Monster Boy and the Cursed Kingdom
Reviewed by Kieran
Developer: Game Atelier
Publisher: FDG Games
Category: Platformer, Puzzle, Adventure
Release Date: 12.04.2018
Monster Boy may have laid it’s humble roots on the SEGA family way back in the mid 80s but with this being a Nintendo site we won’t hold that against them.
Also, I apologise for swearing.
When Game Atelier, the talented indie developers from my 2nd favourite city on the entire planet were successfully backed on Kickstarter and embarked on development of a sequel to flying hamster, well – life went on. When FDG, the publishers that brought us Oceanhorn and last years quite brilliant Blossom tales, and the game was reconceptulised as Monster Boy and the Wizard of booze, as it was originally titled, my interest was piqued. Evidently, Monster Boy is a spiritual successor to the Wonder Boy franchise in every way imaginable, but maintains the moniker Monster Boy, despite the change in sub heading to ‘The cursed kingdom, as SEGA still owns rights to the Wonder Boy IP.
Again, apologies for the crass language.
A monster can have many faces
Monster Boy and the cursed kingdom is an open world platform puzzler with Metroidvania elements. In the games early moments, our lovable lead Jin, can run, jump and attack with his sword in typical fashion. However as events transpire he is soon cursed, along with every other member of Monster World and given his new found appearance as a pig, his move set is somewhat different then it was when he held a humanoid form. Instead of being able to wield a weapon, Jin can now jab with his short piggy stumps, wherein limiting his attack range. What Pig-Jin does possess is a tremendous sniffer which enables him to find hidden secrets, chests and platforms to name but a few.
As this suitably epic title progress, you unlock new forms for Jin to utilise which offer a whole plethora of new skills and lends itself to the aforementioned Metroidvania elements of the game, as you can now use use these new abilities to access areas which earlier seems inaccessible.
Being at its core, a platformer, controls are of the upmost importance, and after hours spent depriving myself of sleep to fully experience this rapturous romp, I’m delighted to report that through the games entirety, every jump, dash and attack behaves exactly as you would expect offering a tight and enjoyable experience.
That’s not to say that Monster Boy is in anyway easy. Far from it, this game will introduce you to your maker, on numerous occasions and at times will be put you to the test with some truly inventive and at times delightfully infuriating puzzles. As with anything in life, good things come to those who wait and when such a puzzle has been solved the feeling of intense satisfaction is quite unlike anything else.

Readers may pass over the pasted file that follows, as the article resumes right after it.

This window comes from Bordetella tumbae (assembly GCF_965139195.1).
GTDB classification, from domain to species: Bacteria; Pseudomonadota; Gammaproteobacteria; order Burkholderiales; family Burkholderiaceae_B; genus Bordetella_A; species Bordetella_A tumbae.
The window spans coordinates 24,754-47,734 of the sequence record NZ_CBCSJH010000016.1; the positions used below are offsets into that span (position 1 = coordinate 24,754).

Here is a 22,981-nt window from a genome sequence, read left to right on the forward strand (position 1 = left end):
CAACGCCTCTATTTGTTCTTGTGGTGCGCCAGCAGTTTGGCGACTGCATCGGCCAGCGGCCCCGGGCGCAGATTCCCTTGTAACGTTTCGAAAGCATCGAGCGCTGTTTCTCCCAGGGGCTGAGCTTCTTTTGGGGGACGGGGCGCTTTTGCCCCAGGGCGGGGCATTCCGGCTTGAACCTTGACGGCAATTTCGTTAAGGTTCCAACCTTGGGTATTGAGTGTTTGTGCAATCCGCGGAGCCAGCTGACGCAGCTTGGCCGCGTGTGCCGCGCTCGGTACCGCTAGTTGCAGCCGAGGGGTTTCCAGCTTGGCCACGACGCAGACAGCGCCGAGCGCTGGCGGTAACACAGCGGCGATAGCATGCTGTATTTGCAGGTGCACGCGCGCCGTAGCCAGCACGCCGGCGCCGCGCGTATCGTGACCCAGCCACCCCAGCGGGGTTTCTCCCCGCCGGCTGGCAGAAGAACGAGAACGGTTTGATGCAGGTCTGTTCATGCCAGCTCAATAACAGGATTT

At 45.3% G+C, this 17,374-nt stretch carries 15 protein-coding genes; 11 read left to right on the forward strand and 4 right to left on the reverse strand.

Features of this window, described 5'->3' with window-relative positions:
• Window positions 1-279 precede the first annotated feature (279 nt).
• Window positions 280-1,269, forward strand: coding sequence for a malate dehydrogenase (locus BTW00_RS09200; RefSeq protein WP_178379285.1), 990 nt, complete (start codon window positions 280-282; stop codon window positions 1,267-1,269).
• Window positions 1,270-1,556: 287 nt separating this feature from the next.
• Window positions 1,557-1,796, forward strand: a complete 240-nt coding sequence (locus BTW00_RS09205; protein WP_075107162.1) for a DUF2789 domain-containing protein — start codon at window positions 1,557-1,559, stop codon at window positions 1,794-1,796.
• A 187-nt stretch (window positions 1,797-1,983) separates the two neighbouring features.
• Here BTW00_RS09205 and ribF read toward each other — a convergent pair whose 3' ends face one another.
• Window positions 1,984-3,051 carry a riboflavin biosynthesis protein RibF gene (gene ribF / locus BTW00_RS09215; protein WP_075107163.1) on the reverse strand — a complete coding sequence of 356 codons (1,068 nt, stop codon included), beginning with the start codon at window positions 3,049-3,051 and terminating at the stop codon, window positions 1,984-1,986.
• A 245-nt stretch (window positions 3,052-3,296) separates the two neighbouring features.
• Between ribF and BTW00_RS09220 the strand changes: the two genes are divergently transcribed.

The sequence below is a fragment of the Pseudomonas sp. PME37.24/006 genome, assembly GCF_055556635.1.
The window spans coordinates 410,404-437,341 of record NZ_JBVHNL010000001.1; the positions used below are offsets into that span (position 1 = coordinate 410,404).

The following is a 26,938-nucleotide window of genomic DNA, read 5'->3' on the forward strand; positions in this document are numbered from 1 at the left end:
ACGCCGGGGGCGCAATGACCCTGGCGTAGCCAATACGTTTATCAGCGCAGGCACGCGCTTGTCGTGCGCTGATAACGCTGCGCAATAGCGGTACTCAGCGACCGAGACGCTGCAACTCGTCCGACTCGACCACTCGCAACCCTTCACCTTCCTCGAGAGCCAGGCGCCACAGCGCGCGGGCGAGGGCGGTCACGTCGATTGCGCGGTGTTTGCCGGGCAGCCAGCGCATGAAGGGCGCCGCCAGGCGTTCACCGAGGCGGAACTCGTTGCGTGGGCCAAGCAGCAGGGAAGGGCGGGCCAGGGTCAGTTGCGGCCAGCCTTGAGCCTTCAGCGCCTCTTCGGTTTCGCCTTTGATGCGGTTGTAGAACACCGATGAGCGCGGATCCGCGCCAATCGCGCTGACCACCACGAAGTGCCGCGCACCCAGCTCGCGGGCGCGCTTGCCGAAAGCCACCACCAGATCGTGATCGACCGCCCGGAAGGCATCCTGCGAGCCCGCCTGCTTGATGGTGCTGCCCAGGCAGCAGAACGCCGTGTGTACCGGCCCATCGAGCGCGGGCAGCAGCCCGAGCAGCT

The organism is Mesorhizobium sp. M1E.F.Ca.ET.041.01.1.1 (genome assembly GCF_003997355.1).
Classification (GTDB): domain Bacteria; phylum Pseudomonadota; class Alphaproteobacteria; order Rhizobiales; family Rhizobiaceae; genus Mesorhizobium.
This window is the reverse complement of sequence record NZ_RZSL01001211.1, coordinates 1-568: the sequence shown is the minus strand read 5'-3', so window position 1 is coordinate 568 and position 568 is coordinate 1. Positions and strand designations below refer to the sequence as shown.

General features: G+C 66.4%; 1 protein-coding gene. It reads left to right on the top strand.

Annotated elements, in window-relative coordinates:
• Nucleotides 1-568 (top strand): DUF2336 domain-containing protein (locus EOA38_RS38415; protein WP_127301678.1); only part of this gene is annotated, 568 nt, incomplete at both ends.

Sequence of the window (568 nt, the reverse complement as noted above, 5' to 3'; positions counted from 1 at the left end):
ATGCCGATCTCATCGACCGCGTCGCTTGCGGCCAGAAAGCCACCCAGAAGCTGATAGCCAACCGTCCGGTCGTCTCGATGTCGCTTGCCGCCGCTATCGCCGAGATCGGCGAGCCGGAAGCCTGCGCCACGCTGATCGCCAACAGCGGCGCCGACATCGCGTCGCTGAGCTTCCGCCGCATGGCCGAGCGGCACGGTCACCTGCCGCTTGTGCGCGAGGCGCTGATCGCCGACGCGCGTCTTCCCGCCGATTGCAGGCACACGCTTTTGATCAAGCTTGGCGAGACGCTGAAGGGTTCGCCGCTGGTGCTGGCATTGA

Beauty and the Beast
From the opening moments of this monstrous title, it quickly becomes painfully obvious just how much love has been put into bringing this world to life.
As my good friends over at Miketendo64 alluded too, a full season run of a Monster Boy anime would be absolutely cracking.
Monster Boy’s artistic direction is utterly breath taking, borrowing heavily from its humble roots whilst simultaneously applying the most delectable lick of modern paint imaginable. The game world is vibrant and full of life, in the same way that Donkey Kong Tropical Freeze packs it’s environments with detail. There so much going on and it all just looks really good.
Real tasty like!!
The attention to detail really makes me feel like this game could have been made by Nintendo, it’s honestly that polished and continues to deliver faultlessly throughout. All the game areas are unique and engaging, brimming with unique enemies, traps and platforming challenges and environmental puzzles and the NPCs are packed full of personality and their own inimitable humour.
On top of the incredible visual styling, Monster Boy has a soundtrack that won’t quit, offering some real quality ambience to proceedings as well as some numbers that will have you tapping your feet or humming along. Scattered throughout the land are musical scrolls that belong to a musician by the name of Ollie. When you return these to him you can change the background music that plays, so if you have a particular favourite, feel free to have it on repeat.
Monster of a deal
Monster Boy is a monster of a boy, truly a game of epic proportions. After all is said and done with the main story quest there remains a gorgeous and diverse world to explore with a complete move set that is packed to the rafters with secrets and easter eggs.
On top of that, this title absolutely nails the multi genre, something that I’ve had issues with in the past. Aside from all the aforementioned genres earlier in the review there’s a really cool shmup sections later that really delivers.
I’ve heard a few people grumbling about how £35 is expensive for an indie game. Let me just say, it’s not. Nintendo are re-releasing New Super Mario Bros. U in January, a 6 year old game, a game that I adore and have played a lot off. That game pales in comparison to Monster Boy, which is probably the biggest compliment that I can give it. My Point being, Nintendo will probably charge £40-50 for that title. This game is worth every single penny.
Game Atelier and FDG have done an absolutely phenomenal job in bringing this world to life and I for one can not wait to see what they do, either together or on their own, next. Oh wait, yes I can, I’ll just play some more Monster Boy in the meantime.
Utterly stunning in every way. Lovingly brought to life with care and consideration. Incredibly fun to play.
Monster Boy and the Cursed Kingdom is the game that keeps on giving. Stop reading this review and buy this gorgeous game already.
Buy Monster Boy for $39.99
Buy Monster Boy for £34.99
Follow Game Atelier
Follow FDG Entertainment